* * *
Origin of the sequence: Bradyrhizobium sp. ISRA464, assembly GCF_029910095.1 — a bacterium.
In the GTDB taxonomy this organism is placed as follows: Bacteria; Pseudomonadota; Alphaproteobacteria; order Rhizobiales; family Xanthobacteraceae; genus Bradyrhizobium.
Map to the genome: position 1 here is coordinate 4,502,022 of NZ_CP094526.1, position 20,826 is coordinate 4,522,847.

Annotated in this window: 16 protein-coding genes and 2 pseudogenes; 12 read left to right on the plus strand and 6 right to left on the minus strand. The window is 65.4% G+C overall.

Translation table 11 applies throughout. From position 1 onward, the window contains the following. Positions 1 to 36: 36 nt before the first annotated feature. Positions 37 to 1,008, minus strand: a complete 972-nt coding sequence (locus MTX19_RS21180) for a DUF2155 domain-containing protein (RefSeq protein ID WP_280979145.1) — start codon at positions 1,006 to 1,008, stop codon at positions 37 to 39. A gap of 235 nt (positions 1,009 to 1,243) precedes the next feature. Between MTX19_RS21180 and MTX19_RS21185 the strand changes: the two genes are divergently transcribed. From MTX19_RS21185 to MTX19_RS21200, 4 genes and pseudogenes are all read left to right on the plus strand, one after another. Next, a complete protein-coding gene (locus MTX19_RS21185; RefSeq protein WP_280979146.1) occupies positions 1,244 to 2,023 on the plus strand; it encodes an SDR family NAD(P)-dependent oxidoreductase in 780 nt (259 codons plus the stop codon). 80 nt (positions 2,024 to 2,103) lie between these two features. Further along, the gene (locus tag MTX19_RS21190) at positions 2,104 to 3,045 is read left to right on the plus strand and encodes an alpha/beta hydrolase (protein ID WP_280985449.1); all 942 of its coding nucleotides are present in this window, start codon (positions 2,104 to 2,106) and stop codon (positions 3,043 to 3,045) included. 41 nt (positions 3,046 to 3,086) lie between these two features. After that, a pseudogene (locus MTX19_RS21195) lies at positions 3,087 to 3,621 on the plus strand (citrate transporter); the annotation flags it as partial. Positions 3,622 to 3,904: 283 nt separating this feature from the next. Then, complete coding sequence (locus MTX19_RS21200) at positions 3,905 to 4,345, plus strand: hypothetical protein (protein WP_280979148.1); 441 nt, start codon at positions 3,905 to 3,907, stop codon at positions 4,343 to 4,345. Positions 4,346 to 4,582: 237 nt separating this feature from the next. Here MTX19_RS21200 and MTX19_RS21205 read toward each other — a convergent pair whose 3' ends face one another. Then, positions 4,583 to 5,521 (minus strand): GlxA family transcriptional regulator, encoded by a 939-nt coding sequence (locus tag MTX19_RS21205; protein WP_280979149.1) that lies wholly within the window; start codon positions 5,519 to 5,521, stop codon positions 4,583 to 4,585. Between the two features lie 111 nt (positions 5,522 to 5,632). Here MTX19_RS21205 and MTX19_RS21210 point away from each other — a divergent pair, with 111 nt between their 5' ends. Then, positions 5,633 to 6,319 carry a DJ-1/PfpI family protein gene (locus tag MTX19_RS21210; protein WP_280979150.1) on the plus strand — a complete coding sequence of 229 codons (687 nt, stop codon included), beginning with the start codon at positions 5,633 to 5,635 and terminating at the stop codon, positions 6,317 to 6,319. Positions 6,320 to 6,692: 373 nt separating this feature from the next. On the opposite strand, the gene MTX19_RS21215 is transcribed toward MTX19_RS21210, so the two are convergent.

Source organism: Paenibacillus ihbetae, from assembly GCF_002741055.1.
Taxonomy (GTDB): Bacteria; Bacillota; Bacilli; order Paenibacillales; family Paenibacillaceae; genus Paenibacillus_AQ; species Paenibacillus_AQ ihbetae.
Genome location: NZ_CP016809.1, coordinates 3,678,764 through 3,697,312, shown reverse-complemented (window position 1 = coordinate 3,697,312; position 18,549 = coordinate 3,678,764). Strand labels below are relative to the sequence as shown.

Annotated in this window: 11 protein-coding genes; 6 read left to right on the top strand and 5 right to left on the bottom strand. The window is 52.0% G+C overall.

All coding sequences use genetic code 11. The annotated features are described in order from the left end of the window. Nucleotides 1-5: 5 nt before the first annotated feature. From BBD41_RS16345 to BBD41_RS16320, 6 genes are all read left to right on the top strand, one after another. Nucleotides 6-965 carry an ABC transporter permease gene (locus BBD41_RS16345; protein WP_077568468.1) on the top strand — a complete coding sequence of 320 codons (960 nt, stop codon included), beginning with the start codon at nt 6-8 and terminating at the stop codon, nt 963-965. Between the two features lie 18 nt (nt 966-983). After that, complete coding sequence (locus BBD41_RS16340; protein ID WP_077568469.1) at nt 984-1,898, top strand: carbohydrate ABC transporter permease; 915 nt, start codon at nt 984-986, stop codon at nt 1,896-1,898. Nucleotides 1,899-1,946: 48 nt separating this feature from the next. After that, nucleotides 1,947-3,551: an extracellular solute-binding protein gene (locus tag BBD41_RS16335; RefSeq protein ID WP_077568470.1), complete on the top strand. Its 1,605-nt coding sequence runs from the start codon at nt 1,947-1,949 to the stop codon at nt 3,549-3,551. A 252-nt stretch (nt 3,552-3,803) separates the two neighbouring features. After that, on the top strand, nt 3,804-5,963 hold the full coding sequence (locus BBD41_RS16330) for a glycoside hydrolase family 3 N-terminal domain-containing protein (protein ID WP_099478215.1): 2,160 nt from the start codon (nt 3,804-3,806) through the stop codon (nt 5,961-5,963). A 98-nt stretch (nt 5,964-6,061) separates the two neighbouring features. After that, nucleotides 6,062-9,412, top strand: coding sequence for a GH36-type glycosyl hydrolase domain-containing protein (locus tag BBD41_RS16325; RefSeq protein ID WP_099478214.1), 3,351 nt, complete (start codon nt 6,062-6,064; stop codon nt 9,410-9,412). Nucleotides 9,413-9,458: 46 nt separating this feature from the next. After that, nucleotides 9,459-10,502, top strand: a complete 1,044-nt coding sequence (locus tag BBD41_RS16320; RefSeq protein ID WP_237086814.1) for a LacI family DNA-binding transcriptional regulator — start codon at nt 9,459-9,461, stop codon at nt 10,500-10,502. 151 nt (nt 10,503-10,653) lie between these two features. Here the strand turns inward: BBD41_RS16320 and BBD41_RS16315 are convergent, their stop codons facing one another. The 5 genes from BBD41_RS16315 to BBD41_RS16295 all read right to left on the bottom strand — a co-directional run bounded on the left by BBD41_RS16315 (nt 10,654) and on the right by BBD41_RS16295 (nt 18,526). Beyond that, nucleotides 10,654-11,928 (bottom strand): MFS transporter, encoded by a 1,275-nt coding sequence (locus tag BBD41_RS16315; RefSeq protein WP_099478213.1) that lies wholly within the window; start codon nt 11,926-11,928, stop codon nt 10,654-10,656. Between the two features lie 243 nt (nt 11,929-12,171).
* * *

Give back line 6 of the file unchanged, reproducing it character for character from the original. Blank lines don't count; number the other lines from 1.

Source organism: Paenibacillus ihbetae, from assembly GCF_002741055.1.